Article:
|Scope and Content Notes|
The Giuseppe M. Bellanca Collection is arranged as follows:
Series I: Mr. Bellanca's professional life.
Here, the researcher will find documents regarding the day-to-day operations of the Bellanca Aircraft Corporation. The material is generally divided into core documents of the corporation, correspondence, financial documents, subcontracting pursuits, patents, employee relations, and company history.
Series II: Technical Material
This material is separated into the following subseries: Miscellaneous Handwritten Notes and Sketches, Bellanca Aircraft Technical Data, Bellanca Aircraft Corporation Reports, Technical Research Files, Bellanca Aircraft Drawing Lists, Bellanca Aircraft Drawings, and Bellanca Aircraft Drawing Indexes. The Bellanca Collection is not a complete history of the Bellanca Aircraft Corporation. Over the years, it appears that many items were loaned out by the Bellanca Family to researchers and not returned. Therefore, there are significant gaps in correspondence, formal, numbered reports, and other areas of the collection. For example, the earliest report in the Bellanca Collection is Report #28, the next report which appears is report #45.
The Giuseppe M. Bellanca Collection contains over 10,000 drawings. (At the time of processing, not all drawings were entered into the Bellanca Drawings Database. These drawings will be entered as time allows.) The drawings vary in size from 8 x 11 inches to 36 x 185 inches. There are original pencil drawings, blueprints, and blueline drawings. Over 130 models of Bellanca aircraft are represented in the Collection. There are General Arrangement, or Three-View drawings for over 80 of these models. Bellanca drawings are not easy to decipher. Most of the drawings have data blocks which contain only a finite amount of information. Often the aircraft has been identified only by serial number. In some cases the model number of the aircraft is also the drawing number. Other times, the aircraft name would be given, but no model number, i.e. Skyrocket. Also, words were abbreviated and it was left up to the processing archivist to determine their probable meaning. Despite the explanation in the scope and content notes, the Bellanca Corporation was not consistent when assigning model numbers. Letters were sometimes assigned that reflected a United States War Department designation, i.e. the VSO and the VF. The processing archivist by using the Bellanca Drawing indexes was able to supply model numbers for some of the drawings.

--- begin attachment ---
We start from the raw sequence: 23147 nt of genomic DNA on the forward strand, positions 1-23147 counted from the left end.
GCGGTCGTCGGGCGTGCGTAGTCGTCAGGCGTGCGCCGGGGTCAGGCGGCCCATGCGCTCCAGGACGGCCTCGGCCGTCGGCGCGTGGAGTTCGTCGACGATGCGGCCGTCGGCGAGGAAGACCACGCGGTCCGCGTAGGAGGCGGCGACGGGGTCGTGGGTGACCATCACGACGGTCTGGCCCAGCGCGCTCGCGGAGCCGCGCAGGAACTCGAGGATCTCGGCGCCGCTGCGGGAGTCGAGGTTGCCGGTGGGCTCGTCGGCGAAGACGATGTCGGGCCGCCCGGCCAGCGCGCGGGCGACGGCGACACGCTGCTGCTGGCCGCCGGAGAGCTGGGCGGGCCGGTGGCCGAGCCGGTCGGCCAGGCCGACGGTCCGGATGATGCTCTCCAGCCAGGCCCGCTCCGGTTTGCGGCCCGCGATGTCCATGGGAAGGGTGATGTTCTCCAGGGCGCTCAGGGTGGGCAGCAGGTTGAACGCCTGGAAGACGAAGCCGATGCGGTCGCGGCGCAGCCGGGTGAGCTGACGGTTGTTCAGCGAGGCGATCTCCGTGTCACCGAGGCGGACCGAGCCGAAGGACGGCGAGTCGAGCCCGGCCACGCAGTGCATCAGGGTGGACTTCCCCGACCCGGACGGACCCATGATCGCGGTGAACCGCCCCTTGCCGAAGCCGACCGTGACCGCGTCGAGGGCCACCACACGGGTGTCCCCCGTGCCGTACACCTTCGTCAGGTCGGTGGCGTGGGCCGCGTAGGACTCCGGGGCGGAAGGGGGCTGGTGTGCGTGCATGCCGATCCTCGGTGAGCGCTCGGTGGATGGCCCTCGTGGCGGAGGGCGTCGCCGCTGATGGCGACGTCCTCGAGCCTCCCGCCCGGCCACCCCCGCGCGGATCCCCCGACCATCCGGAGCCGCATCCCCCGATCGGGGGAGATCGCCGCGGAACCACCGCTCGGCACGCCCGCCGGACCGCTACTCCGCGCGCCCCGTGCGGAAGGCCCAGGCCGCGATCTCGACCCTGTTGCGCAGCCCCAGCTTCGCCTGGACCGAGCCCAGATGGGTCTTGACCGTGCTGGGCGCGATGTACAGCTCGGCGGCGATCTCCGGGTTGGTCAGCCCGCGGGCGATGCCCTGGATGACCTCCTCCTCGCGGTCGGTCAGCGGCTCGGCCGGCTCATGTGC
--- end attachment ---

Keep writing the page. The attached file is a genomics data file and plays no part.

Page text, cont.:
7136 Bellanca Aircraft Company Drawings have been added to the National Air and Space Museum Miscellaneous Drawings Database. As time allows, the remaining Bellanca Drawings will be added to this database. An Archives Staff member will assist researchers in retrieving these materials from the database finding aid.
The Bellanca drawings were stored for over thirty years in less-than-ideal conditions. Many of the drawings were drawn on poor-quality tracing paper, and have become extremely brittle and fragile. Therefore, many of the drawings in the Bellanca Collection may not be available to researchers.